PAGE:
Timeline of the History of Education

  • Period: to

    Colonial Period

  • First Latin Grammar School

    Boston Latin School
  • Founding of Harvard College

    Massachusetts General Court was the founder of Harvard College
  • Massachusetts Act of 1642

    The Massachusetts School Laws were three legislative acts of 1642, 1647 and 1648 enacted in the Massachusetts Bay Colony. The most famous by far is the law of 1647, also known as the Old Deluder Satan Law and The General School Law of 1642.
  • Old Deluder Satan Act

    The Massachusetts Law of 1647, also known as the Old Deluder Satan Act, is passed. It decrees that every town of at least 50 families hire a schoolmaster who would teach the town's children to read and write and that all towns of at least 100 families should have a Latin grammar school master who will prepare students to attend Harvard College.
    1948 Prayer in school
  • Friends Public School, Philadelphia

    William Penn Charter the founder
  • Period: to

    Young Nation Period

  • Common School

    The Common School is the precursor to today's public school. In the late 1830's, the reformer Horace Mann of Massachusetts proposed a system of free, universal and non-sectarian schooling. Each district would provide a school for all children, regardless of religion or social class. Previously, church groups or private schools had provided most education for children, for which students generally had to pay tuition. The new schools would be funded by taxes and special fees paid by parents.
  • Massachusetts Compulsory Attendance Law

    1st mandatory attendance law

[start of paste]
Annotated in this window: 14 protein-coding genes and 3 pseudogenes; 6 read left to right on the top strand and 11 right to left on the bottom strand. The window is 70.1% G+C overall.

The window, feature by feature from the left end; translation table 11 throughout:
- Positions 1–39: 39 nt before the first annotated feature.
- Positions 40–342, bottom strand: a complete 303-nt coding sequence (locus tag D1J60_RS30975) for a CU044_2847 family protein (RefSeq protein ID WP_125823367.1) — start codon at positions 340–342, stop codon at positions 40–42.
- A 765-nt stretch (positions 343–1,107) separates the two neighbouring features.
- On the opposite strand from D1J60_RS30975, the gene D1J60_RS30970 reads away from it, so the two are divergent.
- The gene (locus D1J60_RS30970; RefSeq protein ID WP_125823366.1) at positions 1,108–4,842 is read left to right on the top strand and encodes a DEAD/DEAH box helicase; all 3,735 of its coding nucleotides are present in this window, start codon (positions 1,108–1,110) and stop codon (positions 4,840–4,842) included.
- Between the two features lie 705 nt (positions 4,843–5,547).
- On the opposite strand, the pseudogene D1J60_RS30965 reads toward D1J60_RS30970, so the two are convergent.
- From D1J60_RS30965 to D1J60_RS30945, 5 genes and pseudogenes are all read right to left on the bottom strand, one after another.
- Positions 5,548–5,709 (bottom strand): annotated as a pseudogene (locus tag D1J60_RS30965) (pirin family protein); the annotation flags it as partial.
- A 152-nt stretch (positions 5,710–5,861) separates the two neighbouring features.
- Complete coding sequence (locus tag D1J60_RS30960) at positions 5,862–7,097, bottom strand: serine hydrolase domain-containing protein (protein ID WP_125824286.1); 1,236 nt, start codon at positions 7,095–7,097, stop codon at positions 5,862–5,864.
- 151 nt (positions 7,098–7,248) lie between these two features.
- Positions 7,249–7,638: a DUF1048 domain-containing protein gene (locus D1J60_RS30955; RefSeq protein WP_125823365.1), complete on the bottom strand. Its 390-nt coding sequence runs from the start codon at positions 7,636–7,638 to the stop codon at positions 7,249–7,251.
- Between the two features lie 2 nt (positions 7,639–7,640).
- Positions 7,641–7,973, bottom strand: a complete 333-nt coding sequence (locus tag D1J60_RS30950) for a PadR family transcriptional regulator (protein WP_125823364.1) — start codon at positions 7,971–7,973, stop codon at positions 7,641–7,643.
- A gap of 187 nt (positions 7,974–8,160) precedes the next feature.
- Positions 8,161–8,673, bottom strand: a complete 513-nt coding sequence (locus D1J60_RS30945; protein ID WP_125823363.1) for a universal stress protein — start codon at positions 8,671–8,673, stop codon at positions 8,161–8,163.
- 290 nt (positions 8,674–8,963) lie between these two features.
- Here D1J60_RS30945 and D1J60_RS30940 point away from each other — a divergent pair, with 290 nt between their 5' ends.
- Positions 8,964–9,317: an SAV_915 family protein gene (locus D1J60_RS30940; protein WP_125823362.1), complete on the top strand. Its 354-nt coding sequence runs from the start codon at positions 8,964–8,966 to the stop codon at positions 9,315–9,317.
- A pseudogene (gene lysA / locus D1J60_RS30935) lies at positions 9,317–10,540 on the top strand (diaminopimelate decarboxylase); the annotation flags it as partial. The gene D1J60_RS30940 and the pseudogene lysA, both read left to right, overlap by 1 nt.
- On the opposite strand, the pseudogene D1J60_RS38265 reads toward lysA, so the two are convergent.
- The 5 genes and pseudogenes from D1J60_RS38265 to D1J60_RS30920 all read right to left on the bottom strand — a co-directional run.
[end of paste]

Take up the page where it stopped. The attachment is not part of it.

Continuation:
Massachusetts enacts the first mandatory attendance law. By 1885, 16 states have compulsory-attendance laws, but most of those laws are sporadically enforced at best. All states have them by 1918. The law included mandatory attendance for children between the ages of eight and fourteen for at least three months out of each year, of these twelve weeks at least six had to be consecutive.
  • First Morrill Act ( Land Grant Colleges)

    Land-Grant College Act of 1862, or Morrill Act, Act of the U.S. Congress 1862 that provided grants of land to states to finance the establishment of colleges specializing in agriculture and the mechanic arts.
  • First U.S. Kindergarten

    The kindergarten was founded in America by Margarethe Meyer Schurz, wife of the famous German-American statesman Carl Schurz.
  • Second Morrill Act

    Prior to the establishment of the black-land grant system in 1890, access to higher education for African Americans in the United States was primarily limited to private universities such as Howard University and Fisk University. A second Morrill Act was passed in 1890, aimed at the former Confederate states.
  • College Board Formed

    The College Board is a mission-driven not-for-profit organization that connects students to college success and opportunity.
  • Period: to

    Progressive Nation Period

  • Beginning of Progressive Movement

  • Seven Cardinal Principles of Secondary Education